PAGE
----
CFPB Targets Student Loan Debt Relief Scam Reboot – Financial Services


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On June 9, the CFPB filed a complaint and proposed order in California federal district court
seeking final judgment against the owner of a student loan debt
relief company for allegedly withdrawing more than $240,000 from
the bank accounts of student borrowers without authorization.

According to the complaint, the defendant, through his company,
obtained student loan account and billing information for hundreds
of borrowers without the borrowers’ knowledge or consent from
another student loan debt relief operation that the CFPB previously
shut down, and subsequently used that information to withdraw
unauthorized funds from student borrowers’ bank accounts. The
Bureau alleges that through his actions as the company’s chief
executive, defendant engaged in and substantially assisted in
unfair acts and practices in violation of the
CFPA—specifically, that in addition to controlling the
company and facilitating the debits, defendant was aware or should
have known the debits were unauthorized given that it obtained
borrowers’ information from the previously shuttered company
without the borrowers’ knowledge or consent, and collected
recurring fees from borrowers without authorization or entering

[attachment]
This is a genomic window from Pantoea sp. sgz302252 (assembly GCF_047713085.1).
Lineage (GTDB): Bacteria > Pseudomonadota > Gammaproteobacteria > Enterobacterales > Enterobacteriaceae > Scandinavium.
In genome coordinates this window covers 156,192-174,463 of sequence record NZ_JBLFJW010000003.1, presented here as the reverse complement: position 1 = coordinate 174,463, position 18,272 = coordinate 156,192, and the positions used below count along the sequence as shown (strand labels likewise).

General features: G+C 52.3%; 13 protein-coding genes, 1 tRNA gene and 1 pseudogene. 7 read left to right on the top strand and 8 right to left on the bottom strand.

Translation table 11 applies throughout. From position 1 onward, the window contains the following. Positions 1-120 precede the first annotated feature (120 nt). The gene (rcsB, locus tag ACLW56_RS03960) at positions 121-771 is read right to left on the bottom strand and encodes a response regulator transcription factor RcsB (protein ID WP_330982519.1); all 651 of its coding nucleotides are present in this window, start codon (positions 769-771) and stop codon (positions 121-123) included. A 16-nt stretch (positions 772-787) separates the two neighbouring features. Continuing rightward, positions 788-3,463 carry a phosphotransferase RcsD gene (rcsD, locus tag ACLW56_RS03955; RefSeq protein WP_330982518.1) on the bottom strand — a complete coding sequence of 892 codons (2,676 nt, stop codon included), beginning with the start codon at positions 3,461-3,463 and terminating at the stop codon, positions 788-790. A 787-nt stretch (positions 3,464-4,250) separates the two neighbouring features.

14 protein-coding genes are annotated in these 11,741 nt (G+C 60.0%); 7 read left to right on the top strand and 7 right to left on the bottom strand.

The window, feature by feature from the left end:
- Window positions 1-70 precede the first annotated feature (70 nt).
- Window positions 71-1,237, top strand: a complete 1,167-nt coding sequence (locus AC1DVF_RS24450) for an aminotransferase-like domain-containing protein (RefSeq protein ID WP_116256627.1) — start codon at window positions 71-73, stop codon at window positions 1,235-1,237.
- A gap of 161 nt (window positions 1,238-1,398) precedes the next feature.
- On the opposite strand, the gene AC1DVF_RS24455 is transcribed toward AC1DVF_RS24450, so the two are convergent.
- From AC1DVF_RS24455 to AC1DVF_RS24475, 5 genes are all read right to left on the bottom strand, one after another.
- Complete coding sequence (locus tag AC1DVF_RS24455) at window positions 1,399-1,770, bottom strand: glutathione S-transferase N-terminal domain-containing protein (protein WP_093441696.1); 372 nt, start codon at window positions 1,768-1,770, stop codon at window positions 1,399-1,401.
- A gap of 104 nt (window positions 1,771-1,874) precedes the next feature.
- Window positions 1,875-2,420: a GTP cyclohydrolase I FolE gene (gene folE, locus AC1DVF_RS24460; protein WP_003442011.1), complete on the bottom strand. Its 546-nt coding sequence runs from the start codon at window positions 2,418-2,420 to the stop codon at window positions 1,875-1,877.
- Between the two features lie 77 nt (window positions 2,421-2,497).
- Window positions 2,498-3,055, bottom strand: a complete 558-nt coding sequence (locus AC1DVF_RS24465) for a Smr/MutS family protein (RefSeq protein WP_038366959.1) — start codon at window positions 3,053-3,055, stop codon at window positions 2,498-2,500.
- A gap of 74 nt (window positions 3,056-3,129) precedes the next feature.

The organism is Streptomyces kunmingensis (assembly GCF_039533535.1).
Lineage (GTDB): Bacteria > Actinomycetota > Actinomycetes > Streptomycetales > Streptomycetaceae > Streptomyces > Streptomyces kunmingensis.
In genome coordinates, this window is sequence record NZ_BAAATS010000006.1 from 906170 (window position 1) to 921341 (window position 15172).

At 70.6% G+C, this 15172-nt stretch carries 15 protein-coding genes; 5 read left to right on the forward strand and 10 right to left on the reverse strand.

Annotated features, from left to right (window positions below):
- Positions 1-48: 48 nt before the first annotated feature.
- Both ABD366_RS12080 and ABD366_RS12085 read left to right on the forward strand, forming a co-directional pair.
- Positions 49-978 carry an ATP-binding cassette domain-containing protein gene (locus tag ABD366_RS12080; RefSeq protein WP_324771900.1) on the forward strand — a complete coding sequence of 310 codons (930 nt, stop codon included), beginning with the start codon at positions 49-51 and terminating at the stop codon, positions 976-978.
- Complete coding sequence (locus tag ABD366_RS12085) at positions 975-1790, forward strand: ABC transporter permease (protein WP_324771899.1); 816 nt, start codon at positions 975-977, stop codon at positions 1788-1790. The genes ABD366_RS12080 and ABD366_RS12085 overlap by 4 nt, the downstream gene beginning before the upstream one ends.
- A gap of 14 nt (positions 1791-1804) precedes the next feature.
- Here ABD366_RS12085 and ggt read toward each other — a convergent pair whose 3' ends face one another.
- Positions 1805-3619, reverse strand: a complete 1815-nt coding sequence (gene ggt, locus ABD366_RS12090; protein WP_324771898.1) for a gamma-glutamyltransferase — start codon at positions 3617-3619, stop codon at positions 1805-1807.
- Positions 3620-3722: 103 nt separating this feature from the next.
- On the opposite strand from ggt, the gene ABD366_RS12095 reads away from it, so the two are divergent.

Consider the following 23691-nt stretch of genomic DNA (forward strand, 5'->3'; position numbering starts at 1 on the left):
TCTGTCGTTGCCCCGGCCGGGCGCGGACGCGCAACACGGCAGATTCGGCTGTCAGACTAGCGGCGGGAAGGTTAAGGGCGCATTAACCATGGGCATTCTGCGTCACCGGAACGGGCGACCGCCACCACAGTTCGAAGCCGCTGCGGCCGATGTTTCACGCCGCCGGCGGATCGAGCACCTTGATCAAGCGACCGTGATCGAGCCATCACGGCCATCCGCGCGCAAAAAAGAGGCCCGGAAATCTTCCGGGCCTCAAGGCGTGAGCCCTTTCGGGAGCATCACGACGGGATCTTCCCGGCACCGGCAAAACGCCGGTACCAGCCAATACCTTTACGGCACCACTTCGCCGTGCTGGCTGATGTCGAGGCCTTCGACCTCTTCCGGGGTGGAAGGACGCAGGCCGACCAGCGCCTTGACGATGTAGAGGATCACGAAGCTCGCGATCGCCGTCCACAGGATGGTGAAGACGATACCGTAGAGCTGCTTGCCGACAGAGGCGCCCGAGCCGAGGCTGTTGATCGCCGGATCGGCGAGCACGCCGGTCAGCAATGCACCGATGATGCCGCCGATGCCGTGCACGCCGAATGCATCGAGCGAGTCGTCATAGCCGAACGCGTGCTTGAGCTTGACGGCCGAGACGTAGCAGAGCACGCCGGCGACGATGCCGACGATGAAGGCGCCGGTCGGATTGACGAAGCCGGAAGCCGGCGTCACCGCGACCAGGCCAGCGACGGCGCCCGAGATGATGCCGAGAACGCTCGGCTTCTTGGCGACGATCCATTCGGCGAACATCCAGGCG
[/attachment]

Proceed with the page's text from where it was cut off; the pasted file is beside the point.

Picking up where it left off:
into any contracts or agreements with the borrowers.

If approved by the court, defendant would be required to pay a
$175,000 penalty to the Bureau and would be permanently banned from
offering, providing, or assisting others in offering or providing
debt-relief products or services, financial advisory services, and
other consumer financial products or services.

Putting It Into Practice: The CFPB has recently
initiated other enforcement actions against student loan debt
relief companies (we discussed these actions in previous blog posts
here and here.) According to CFPB Director Rohit
Chopra, this recent enforcement action serves as a reminder that
“[w]hen student loan servicers don’t provide clear and
accurate information to borrowers, it sets the stage for scammers
to swoop in.” Student loan and debt relief companies should
take heed of the CFPB’s Directors comments here and ensure that
they protect against potentially fraught transfers of sensitive
borrower information.

The content of this article is intended to provide a general
guide to the subject matter. Specialist advice should be sought
about your specific circumstances.

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